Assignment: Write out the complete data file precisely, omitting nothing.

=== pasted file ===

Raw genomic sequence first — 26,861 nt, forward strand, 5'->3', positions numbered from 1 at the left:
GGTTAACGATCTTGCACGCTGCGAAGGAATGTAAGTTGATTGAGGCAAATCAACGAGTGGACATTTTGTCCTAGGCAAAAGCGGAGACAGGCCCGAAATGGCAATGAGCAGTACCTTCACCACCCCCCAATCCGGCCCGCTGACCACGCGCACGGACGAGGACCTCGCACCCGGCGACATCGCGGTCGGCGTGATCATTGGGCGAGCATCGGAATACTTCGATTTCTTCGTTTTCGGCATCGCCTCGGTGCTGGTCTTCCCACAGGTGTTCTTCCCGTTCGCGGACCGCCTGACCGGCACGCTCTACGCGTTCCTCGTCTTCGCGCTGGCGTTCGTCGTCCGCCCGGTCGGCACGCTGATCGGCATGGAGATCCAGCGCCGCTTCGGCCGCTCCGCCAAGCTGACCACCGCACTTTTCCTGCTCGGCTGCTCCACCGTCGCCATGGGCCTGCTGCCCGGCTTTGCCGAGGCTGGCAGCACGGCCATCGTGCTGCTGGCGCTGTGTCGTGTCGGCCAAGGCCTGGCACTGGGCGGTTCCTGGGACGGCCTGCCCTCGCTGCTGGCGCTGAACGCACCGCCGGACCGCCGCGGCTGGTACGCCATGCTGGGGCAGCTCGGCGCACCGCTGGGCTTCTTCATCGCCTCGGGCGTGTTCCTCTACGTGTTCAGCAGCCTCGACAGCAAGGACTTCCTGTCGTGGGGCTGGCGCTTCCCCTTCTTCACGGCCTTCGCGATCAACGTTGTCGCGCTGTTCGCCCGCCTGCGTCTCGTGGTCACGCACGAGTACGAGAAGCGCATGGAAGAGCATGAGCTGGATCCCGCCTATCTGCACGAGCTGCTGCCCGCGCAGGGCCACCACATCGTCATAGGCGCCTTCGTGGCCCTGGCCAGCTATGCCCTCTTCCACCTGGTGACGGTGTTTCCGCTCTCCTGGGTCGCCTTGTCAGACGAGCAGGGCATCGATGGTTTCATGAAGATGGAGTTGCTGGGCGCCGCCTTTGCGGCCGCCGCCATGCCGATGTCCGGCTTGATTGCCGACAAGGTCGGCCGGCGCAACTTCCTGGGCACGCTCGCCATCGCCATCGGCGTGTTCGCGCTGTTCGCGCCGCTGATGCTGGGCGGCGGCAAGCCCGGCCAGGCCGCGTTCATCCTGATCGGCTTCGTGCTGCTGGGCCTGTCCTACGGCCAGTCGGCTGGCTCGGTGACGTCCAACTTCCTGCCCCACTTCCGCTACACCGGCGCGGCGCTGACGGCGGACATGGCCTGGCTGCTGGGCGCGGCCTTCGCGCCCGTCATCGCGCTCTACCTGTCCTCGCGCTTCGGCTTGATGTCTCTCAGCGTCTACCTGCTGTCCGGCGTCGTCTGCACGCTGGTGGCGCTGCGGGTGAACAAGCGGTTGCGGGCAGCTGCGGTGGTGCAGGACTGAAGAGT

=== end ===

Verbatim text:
Raw genomic sequence first — 26,861 nt, forward strand, 5'->3', positions numbered from 1 at the left:
GGTTAACGATCTTGCACGCTGCGAAGGAATGTAAGTTGATTGAGGCAAATCAACGAGTGGACATTTTGTCCTAGGCAAAAGCGGAGACAGGCCCGAAATGGCAATGAGCAGTACCTTCACCACCCCCCAATCCGGCCCGCTGACCACGCGCACGGACGAGGACCTCGCACCCGGCGACATCGCGGTCGGCGTGATCATTGGGCGAGCATCGGAATACTTCGATTTCTTCGTTTTCGGCATCGCCTCGGTGCTGGTCTTCCCACAGGTGTTCTTCCCGTTCGCGGACCGCCTGACCGGCACGCTCTACGCGTTCCTCGTCTTCGCGCTGGCGTTCGTCGTCCGCCCGGTCGGCACGCTGATCGGCATGGAGATCCAGCGCCGCTTCGGCCGCTCCGCCAAGCTGACCACCGCACTTTTCCTGCTCGGCTGCTCCACCGTCGCCATGGGCCTGCTGCCCGGCTTTGCCGAGGCTGGCAGCACGGCCATCGTGCTGCTGGCGCTGTGTCGTGTCGGCCAAGGCCTGGCACTGGGCGGTTCCTGGGACGGCCTGCCCTCGCTGCTGGCGCTGAACGCACCGCCGGACCGCCGCGGCTGGTACGCCATGCTGGGGCAGCTCGGCGCACCGCTGGGCTTCTTCATCGCCTCGGGCGTGTTCCTCTACGTGTTCAGCAGCCTCGACAGCAAGGACTTCCTGTCGTGGGGCTGGCGCTTCCCCTTCTTCACGGCCTTCGCGATCAACGTTGTCGCGCTGTTCGCCCGCCTGCGTCTCGTGGTCACGCACGAGTACGAGAAGCGCATGGAAGAGCATGAGCTGGATCCCGCCTATCTGCACGAGCTGCTGCCCGCGCAGGGCCACCACATCGTCATAGGCGCCTTCGTGGCCCTGGCCAGCTATGCCCTCTTCCACCTGGTGACGGTGTTTCCGCTCTCCTGGGTCGCCTTGTCAGACGAGCAGGGCATCGATGGTTTCATGAAGATGGAGTTGCTGGGCGCCGCCTTTGCGGCCGCCGCCATGCCGATGTCCGGCTTGATTGCCGACAAGGTCGGCCGGCGCAACTTCCTGGGCACGCTCGCCATCGCCATCGGCGTGTTCGCGCTGTTCGCGCCGCTGATGCTGGGCGGCGGCAAGCCCGGCCAGGCCGCGTTCATCCTGATCGGCTTCGTGCTGCTGGGCCTGTCCTACGGCCAGTCGGCTGGCTCGGTGACGTCCAACTTCCTGCCCCACTTCCGCTACACCGGCGCGGCGCTGACGGCGGACATGGCCTGGCTGCTGGGCGCGGCCTTCGCGCCCGTCATCGCGCTCTACCTGTCCTCGCGCTTCGGCTTGATGTCTCTCAGCGTCTACCTGCTGTCCGGCGTCGTCTGCACGCTGGTGGCGCTGCGGGTGAACAAGCGGTTGCGGGCAGCTGCGGTGGTGCAGGACTGAAGAGT